The success of ADESJO has attracted much attention. The people of ADESJO have been finding themselves spending more and more time sharing their experience with similar organizations in neighbouring provinces, as well as internationally. The world is interested in their work, techniques, and the know-how, but I suspect that the core of this success lies in the hearts of the people like Carlos Bonilla and the rest of the staff of ADESJO, led by the spirit of Padre Luis that lives on in their work, felt throughout the province of San José De Ocoa even today.

Click below to see the Fifty Million Trees gallery for more photos for this story:

Rooms: Hot Shower Optional by Art Zaratsyan

Remember the last time you stayed in a hotel. What did your room come with? Internet access? Air conditioning? A television, a mini-fridge? Did it have hot water, running water, electricity? A telephone? How about a working toilet? Clean towels, clean sheets, toilet paper and soap?

“Well, yes of course!” you’ll say. These things are all a given.

Now, imagine having to choose between having only some of these “givens”. Which ones would you give up? Can you stay in a room without most of these? How about none of these?

If you answered yes to the last question: you should consider a career in humanitarian photography!

I’m kidding of course—but only to a point. Staying in hotels in different corners of the world has taught me to appreciate certain luxuries. The farther you go from urban centers, the deeper you enter the less traveled areas of the developing world, access to these obvious to us hotel room comforts begins to get spotty. And, as they gradually drop off, new, life-saving features begin to make an appearance, like mosquito nets or ceiling fans, strong fences decorated with barbed wire and manned with armed guards…

I’m not trying to scare anyone, it’s just the way it is.

So, it occurred to me that it would make a fun little series to describe on this blog some of the rooms I’ve occupied while working as a humanitarian photographer.

I’ll start with the most recent one: a room in the heart of the little town of San José De Ocoa, Dominican Republic, where I stayed for two weeks this June while covering the work of ADESJO, a local development NGO.

The hotel I stayed at the first night in town was nice. A popular location, it had the largest pool in town and a big restaurant/nightclub—lost on me, but hey, it was there! The rooms were clean, comfortable, but I had to leave nonetheless… No wi-fi. Correction: there was a wi-fi signal, but it was dead, no connectivity to internet. I’m a Westerner who speaks only a bit of Spanish, in a town for two weeks all by myself. Faced with a choice of wi-fi over anything else in such a situation, I will always choose wi-fi.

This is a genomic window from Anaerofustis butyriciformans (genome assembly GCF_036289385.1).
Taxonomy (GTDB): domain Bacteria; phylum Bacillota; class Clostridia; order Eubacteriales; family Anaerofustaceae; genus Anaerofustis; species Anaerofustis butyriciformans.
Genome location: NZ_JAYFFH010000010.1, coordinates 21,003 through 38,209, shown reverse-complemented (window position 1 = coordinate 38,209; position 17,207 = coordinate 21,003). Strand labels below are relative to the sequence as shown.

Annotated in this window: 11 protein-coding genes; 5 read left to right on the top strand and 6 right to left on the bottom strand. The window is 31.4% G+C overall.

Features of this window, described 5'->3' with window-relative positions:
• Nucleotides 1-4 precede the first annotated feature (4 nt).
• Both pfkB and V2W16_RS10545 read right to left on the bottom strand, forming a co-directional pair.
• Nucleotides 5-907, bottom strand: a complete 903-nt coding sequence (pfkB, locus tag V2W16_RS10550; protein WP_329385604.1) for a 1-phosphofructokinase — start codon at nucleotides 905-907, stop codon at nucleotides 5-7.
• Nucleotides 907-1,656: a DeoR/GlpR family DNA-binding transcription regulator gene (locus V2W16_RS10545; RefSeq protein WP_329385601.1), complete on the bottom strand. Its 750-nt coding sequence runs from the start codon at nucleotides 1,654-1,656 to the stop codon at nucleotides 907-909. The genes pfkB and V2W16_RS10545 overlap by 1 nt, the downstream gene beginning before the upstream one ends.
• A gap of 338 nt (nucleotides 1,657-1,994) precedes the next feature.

In the morning I moved to the second hotel. Right downtown, three blocks from ADESJO offices, it was a perfect place to stay. The wi-fi was solid. The room was 700 Dominican pesos per night, roughly $17 US. I liked it right away: no bugs, old but clean sheets, had luxuries like a television, a mini-fridge and air-conditioning, not counting necessities like a ceiling fan to keep mosquitos away at night—a must-have with thechikungunya epidemic running wild in town, even though it makes one feel like they’re sleeping in a wind tunnel. A nice little family-run place with a restaurant downstairs. What’s not to like?!

Only that evening, when I came home after a long, hot, exhausting day of shooting in the mountains and stepped in the shower looking forward to a relaxing evening, I realized what I had given up for it: hot water… I could only sigh and shrug. Or was it me shivering? Hard to tell.

Were two weeks of cold showers worth having a solid wi-fi connection? You bet!

Privacy and Ethics by Art Zaratsyan

When should one put down the camera and leave those going through a hard time alone?

I came face-to-face with this question in Santo Domingo, the capital of Dominican Republic, while covering the work of Asociacíon para el Desarrollo de San José de Ocoa (ADESJO). The organization had just delivered a truckload of medicaments and supplies donated by HOPE International Development Agency to the Hospital Traumatologico Dr. Ney Arias Lora, a large national hospital specializing in trauma, and we were invited for a “tour”.

As we reached the ICU waiting area in the Emergency ward, as you can imagine, things got harder and harder to take. The emergency staff here handles over 250 trauma cases per day, most of them from traffic accidents (Dominican Republic is one of the countries with the most deaths caused by traffic accidents in the world). The waiting area was full with people with sadness and concern all over their faces, tears in their eyes. One of them, a young woman, just stood there with an absent expression on her face, with her bloodshot eyes fixed at an empty stretcher. Instinctively, I took a picture, and as I did so, a man next to her turned around and glared at me. His anger at my act of invasion of the privacy of their sorrow was righteous. I felt ashamed. I mustered a weak smile and moved on.

The experience still feels raw, burnt into my mind. Yet, as a documentary photographer, covering things as they are is a big part of my work. Reconciling that with the realization that I was a rude intruder in this scenario, is something I still have to do.

What would you do? Feel free to leave a comment below if you’d like to share your thoughts.